The UK film industry rarely commissions Black stories because they do not believe that our stories have an audience, and I find that astonishing. Black people are the drivers of culture, and we deserve to be represented. The only stories they seem to commission are the ones about gang violence to further perpetuate the falsehood that is Black on Black crime.

It is crucial that we explore alternative narratives to represent the multitude of nuanced Black experiences in our society. Being a womxn is one thing, being Black and British is another. My queerness adds another dimension to my identity. I am not Black before I am queer, I am not queer before I am Black, I am a queer Black British womxn.

J. Wellington Wimpy, the patron saint of hamburglars

I saw this on Twitter today and thought it was hilarious and oddly poignant, from a modern political perspective.

In the panels, Popeye asks Rough House where J. Wellington Wimpy was to which RH replied “I ain’t seen him and I don’t want to see him—he hasn’t been around today.” Popeye calls Wimpy “arful” before showing pity for him, although RH didn’t share the sentiment:

Well, I don’t. Why, say—that fellow would commit a crime for a hamburger.

We then spot Wimpy taking out razor of some kind as he starts cutting through a barred window into a jail where incarcerated people are eating from a plate full of hamburgers. He sits down to their disbelief and says:

Ah, good evening, gentlemen. Pleasant weather, isnt it, we’re having?

Wimpy literally broke into jail, not to free the people incarcerated there, but to get some of his favourite delicacies, thus breaking the law that could have extended his voluntary visit. It reminded me of how we have the power to abolish jails or and attempt to dismantle the system behind it all but only show glimpses of that for moments that benefit us (i.e. how I’ve seen a lot of performative activism since last year’s BLM protests)

I’m probably reaching but so was Wimpy—behind bars, for another hamburger.

(via Popeye Otaku on Twitter)

Aimé Césaire and his Discourse on Colonialism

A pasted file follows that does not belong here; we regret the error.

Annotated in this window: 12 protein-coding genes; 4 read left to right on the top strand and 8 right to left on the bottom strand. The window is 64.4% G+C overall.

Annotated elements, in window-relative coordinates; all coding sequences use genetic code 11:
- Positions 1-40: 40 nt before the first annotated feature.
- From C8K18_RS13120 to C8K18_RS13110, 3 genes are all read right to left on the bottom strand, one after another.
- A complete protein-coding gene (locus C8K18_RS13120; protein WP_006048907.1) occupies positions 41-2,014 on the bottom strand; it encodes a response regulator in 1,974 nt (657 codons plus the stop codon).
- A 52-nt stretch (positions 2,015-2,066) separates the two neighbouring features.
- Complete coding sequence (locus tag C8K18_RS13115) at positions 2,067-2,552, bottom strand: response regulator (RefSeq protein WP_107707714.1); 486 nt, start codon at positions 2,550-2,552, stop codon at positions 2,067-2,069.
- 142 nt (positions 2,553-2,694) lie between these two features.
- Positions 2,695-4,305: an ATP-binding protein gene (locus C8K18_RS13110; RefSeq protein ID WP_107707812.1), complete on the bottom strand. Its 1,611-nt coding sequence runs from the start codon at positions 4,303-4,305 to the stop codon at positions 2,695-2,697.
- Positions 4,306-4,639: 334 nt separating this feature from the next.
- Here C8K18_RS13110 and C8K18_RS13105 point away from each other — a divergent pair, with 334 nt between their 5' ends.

Tim Keane wrote about Black Caribbean poet Aimé Césaire who disseminated the brutality of colonialism in his work:

Since Césaire’s death in 2008 at age 94, as democracies devolve into autocracies and wealthy nations sidestep poorer ones on our endangered planet, Discourse on Colonialism remains prescient about the barbarity that informs civilization. In literary terms, its enduring relevance tends to overshadow Césaire’s standing as the most influential Modernist poet in Caribbean literature, an imaginative writer who molded the French language to make a personal poetry characterized by hypnotic physicality, ritualized anguish, and metaphorical exorcisms.

About Aimé Césaire

Césaire was born in Basse-Pointe, Martinique, in 1913. After moving to the capital, Fort-de-France, to attend the only secondary school on the island, he moved to Paris to attend the Lycée Louis-le-Grand on a scholarship. There, he passed the entrance exam for the École Normale Supérieure, co-created a literary review called L’Étudiant noir (The Black Student) and helped to start the Négritude movement.

Reading list

(contains Bookshop affiliate links)

Phrases to help you protect your mental health

For Grammarly, Devon Delfino wrote a great guide on language that can protect your mental health while you work from home or just talking to friends and family.

Social isolation. Work-from-home burnout. Public health-related stress. Political upheaval. If the past year has taught us anything, it’s that mental health matters and has become a central issue for many. But that doesn’t mean it’s necessarily become easier to talk about.

Mental health awareness is one thing but we need more active behaviour to quash the stigmas and myths that surround mental health so those who need help can feel safe to talk about it (or not).

And if you need any alternatives to ableist terms, you can check that out too.

When São Paulo banned billboard advertising

In 2006, São Paulo’s mayor Gilberto Kassab proposed a law known as Lei Cidade Limpa (clean city law in Portuguese) which prohibited any form of billboard advertising or outdoor posters. 15,000 billboards were taken down and despite backlash from advertisers, citizens praised the move.

For New York’s WNYC, local São Paulo reporter Vinícius Queiroz Galvão described his experiences: